In pursuit of that dream, Newell said she’s receiving invaluable instruction from Matthew Hougland, her voice teacher at Carthage. An assistant professor of music and Carthage’s Director of Undergraduate Music Theatre Studies, Hougland is also the Vocal Director of Celebrity Cruises and has extensive professional teaching and performing credits.
Newell credited Hougland for helping her to improve her skills for Miss Kenosha.
“He has come to Carthage and inspired so many of us to be our best selves and given us the tools we need to succeed anywhere,” Newell said.
Additionally, Newell cited Carthage professors Debbie Masloski and Andrea Ng’weshemi, who led Newell and her fellow Carthage students on their J-term trip to Tanzania, where they visited the cities of Arusha, Moshi, Dar es Salaam and Zanzibar, learning about culture and religion.
“It was just an honor to go and not only represent Carthage and the community in Africa, but to learn about life from a perspective that isn’t Western,” Newell said.
Taking the torch
As far as her duties as Miss Kenosha, Newell certainly has big shoes to fill in succeeding Jenna Zeihen, who did an incredible job and made everyone proud by representing the title and serving the community over the last year since winning the crown in 2022.
Newell said she actually met Zeihen previously at the Racine Theater Guild and could not have a better example to follow as Miss Kenosha.
“Jenna has taught me the value of being my authentic self,” Newell said. “From watching her, I’ve never seen a title-holder like Jenna, and I’m not just saying that because she crowned me. She is truly unique. … She doesn’t put on a facade or a front.
“… She encouraged me consistently, and she encouraged all the girls competing, just to be ourselves. I feel like in pageantry, there is this pressure to be like the person before you, or the person who had the title maybe five years ago, 10 years ago. I’ve never been encouraged like that, to just truly follow my heart and be confident in my abilities and what I had to offer.”
Newell admitted she’s felt a little overwhelmed in the days since being crowned Miss Kenosha. So she’s relying on a support system that includes Zeihen, 2020-21 Miss Kenosha Alex Daher (she held the title for two years because the 2021 pageant was canceled due to the pandemic) and 2019 Miss Kenosha Lily Karnes, as well Miss Kenosha Directors Tori Pillizzi and Ashley Sturdevant.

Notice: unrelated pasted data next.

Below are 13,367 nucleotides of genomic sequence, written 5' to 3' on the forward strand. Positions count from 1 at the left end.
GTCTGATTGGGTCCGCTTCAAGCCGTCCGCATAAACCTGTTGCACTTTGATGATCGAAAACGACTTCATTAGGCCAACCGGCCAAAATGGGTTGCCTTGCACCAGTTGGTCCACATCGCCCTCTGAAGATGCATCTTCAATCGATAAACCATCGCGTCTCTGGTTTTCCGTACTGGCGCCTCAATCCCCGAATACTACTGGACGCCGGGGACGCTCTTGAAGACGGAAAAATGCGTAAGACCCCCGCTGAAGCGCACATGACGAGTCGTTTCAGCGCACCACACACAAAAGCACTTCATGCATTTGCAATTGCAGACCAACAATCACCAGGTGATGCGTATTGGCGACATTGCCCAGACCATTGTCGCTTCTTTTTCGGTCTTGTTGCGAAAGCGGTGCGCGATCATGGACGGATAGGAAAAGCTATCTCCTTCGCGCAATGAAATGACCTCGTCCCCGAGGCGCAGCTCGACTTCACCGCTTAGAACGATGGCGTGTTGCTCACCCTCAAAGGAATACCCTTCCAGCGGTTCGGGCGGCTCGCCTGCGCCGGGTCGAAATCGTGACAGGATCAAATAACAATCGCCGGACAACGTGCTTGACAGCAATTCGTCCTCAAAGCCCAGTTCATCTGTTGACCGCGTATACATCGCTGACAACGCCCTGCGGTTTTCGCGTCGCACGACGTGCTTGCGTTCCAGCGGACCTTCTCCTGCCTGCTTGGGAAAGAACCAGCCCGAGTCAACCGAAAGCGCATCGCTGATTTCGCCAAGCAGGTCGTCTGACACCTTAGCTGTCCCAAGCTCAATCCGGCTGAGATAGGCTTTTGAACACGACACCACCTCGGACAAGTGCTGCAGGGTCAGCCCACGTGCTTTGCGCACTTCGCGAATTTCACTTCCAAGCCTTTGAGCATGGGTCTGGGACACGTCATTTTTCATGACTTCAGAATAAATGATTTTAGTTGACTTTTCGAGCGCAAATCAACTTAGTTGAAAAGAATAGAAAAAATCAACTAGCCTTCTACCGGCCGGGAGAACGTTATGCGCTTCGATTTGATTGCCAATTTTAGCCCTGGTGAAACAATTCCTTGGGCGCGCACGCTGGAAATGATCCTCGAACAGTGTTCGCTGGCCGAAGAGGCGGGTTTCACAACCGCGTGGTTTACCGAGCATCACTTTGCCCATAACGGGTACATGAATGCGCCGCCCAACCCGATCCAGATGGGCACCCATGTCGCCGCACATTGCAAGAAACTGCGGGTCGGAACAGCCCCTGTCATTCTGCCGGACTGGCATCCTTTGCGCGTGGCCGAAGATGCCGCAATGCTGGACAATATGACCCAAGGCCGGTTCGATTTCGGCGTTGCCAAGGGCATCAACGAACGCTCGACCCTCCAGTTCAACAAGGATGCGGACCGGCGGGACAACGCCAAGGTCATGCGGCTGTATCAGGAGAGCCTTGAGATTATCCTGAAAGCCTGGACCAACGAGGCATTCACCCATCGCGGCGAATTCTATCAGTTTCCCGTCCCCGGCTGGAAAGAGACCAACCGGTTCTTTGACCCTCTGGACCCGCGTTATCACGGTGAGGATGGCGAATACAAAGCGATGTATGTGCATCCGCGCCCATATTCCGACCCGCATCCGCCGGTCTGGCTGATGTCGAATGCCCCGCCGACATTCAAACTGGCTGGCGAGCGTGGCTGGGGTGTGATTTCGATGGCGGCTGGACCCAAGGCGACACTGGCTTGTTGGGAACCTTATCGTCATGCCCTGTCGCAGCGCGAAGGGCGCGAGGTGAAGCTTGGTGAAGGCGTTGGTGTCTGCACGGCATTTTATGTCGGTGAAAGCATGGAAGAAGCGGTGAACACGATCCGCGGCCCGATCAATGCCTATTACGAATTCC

“They’ve all been through this themselves, so they’re texting me every day and giving me tips,” Newell said. “I can ask them, ‘Should I do this appearance? What should I wear?’ They’re right there for me.
“Without them, I would be probably sitting, crying in the corner right now.”
Newell also wanted to point out how beneficial Miss Kenosha — and the Miss America pageant system, in general — is for the contestants, because of the scholarship money that’s awarded and the local businesses that are highlighted.
Newell said she received several scholarships from the Miss Kenosha Scholarship Pageant, totaling thousands of dollars, and cited Kenosha businesses AURA Beauty for eyelash extensions and makeup, Ruffolo’s Salon & Spa for hair and The Lettering Machine, which made custom jackets for the Miss Kenosha contestants.
“There’s just so much that’s offered, and that’s really what makes the Miss America organization different (from) any other pageant system,” Newell said. “Even at the local level, there’s an opportunity for young women, even the first and second runners-up, to fund their education and to also be supported by these local businesses and network and meet new people.
“… There’s not even a word to describe it. I’m honored to be a part of this organization.”